image from www.nicetomeeteu.com
I’ve had a summer broadly off Euroblogging, in the main part because so little happens in Brussels in August.
I’ve also for work purposes avoided blogging on a number of EU-related issues which interest me. A necessary sacrifice.
So EU-wise my blog’s been a bit quiet recently.
The thing is, I’ve also used the time to work out a bit what I care about, what motivates me to blog. Yep, it’s my navel gazing post only a month after the majority of EU blogs went through this …
Over the last couple of years, my euroblogging has evolved to be focused on the UK’s relationship with the EU, and looking at the EU through a gender focus and faith focus. I blog irregularly as I’ve other commitments, but I hope my slightly different take is interesting for my readers. And I think overall I’m pretty happy with these things as my euroblogging USP.
I mean, I could critique the current common transport policy, the Tax Payers’ Alliance’s problems with the Trans European Networks Executive Agency, or seafarers and the ILO, but I’m not sure that would be very interesting. I’ve tried to cover my interest in transport via practical posts on HS1 instead…
I’ve never cared a lot about agriculture beyond what I can see in the fields or arrives on my plate, and much as I care about climate change I’m just not sure enough on my numbers to do in-depth critiques of these sort of things. So when I do do something in-depth, I probably do care about it, and I do know what I’m talking about. I hope.
And have put off playing with my toddler to write it.
At the moment, with the “new school term” coming, I’m getting a bit of a sinking back to school feeling.
I’m not quite sure why, but I suspect there’s an element of not feeling very inspired by politics overall at the moment.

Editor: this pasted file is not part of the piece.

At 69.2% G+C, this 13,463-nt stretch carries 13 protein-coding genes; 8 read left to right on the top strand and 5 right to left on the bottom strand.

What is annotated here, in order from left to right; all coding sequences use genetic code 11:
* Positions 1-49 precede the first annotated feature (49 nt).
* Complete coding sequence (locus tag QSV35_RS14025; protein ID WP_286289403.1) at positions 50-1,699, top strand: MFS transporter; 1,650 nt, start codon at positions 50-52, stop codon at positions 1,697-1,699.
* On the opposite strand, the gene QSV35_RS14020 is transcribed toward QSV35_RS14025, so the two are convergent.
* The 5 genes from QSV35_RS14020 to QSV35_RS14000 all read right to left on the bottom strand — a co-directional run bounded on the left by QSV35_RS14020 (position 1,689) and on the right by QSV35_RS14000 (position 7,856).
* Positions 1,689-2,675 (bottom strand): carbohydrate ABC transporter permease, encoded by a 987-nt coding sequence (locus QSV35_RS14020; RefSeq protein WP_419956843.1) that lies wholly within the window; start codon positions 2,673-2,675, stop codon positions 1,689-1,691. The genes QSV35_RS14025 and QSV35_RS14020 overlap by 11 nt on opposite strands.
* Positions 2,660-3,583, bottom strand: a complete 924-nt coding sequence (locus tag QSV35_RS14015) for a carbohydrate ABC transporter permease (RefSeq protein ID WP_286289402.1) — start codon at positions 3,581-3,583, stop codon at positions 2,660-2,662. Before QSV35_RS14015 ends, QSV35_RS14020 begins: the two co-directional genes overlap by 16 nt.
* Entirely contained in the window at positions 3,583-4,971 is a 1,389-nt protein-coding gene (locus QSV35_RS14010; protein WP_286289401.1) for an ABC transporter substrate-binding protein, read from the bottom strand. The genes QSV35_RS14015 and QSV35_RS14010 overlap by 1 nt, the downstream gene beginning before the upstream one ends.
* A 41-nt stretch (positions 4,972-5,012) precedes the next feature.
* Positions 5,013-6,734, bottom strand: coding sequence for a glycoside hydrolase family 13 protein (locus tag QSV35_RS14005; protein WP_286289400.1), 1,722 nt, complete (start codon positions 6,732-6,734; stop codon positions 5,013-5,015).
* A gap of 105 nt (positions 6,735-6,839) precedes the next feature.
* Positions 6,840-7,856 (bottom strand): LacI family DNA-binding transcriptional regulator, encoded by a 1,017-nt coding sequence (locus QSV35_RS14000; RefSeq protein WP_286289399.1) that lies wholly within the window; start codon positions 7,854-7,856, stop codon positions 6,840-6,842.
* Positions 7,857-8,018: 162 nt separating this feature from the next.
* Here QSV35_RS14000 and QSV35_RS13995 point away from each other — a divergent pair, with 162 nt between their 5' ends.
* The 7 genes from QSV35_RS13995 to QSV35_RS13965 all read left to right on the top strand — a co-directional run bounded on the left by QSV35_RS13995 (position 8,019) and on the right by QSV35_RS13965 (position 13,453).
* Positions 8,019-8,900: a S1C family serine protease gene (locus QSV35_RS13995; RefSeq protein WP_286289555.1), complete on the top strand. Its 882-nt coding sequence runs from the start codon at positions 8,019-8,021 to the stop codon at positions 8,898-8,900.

In the UK there’s a big and actually quite exciting political experiment going on – the first coalition government in a very long time and a referendum coming on a change to a voting system that none of the political parties specifically wants.
But while the big picture is exciting, day to day life is currently a question of which public service is going to change next and what does that mean for daily life for my friends and family. And the attitude to the EU is – complicated.
And in the EU, there’s a weird sort of situation.
While the Lisbon Treaty is implemented (but hardly to public acclaim), and European External Action Service is established (and as male-dominated as we feared and expected), and the Council President is up and running (with an eye on consolidating a more wide ranging role during the Belgian Presidency of the EU), and all the little changes are put in place, I just don’t feel that there’s anything in particular to be enthusiastic about.
The euro is hanging in there, but I’m not finding discussions about greater economic governance inspiring – may be I would if the UK had been part of it and my daily life were being affected, but we’re not in “prepare and decide” mode any more, nor even “wait and see”.
And how long did it take the EU to get its act together for the people in Pakistan?
On top of that, I’m slowly realising that there’s no easy way back to Brussels in the near future. To work there again any time soon, I’d need to make some pretty serious life changes. I may not even work on EU issues soon. But that gives me more scope to blog
I’m never going to be a daily blogger, or a several-times-a-day one.
I’m fed up with feeling that unless you can give all hours of the day to something, you are ancillary to it. How on earth can any parent give 100% to anything, including their kids, and still make a difference in their other spheres of interest? Why can’t the quality of contribution count as well as quantity?
And when it’s something I do for the fun of it, to test ideas and provoke conversations, I’m certainly not buying into a set of rules of the how and when. I’m definitely a cat to herd rather than a sheep and so I guess I know I’m in good company in the euroblogging world
So I’m feeling a bit Eurobleugh.
I’m not in the mood for flannel, or theory over experience and applied example.
I want to know that it’s all worthwhile, that there really is an added value to me as a citizen in what’s going on – at all levels of decision-making.
I guess it’d be lovely to be seeing something happening that actually makes a difference for the good, rather than being the least worst option available.
So now I’ve got all that off my chest, let’s start September euroblogging with a positive attitude and see if there’s some good, persuasive arguments for what’s going on out there…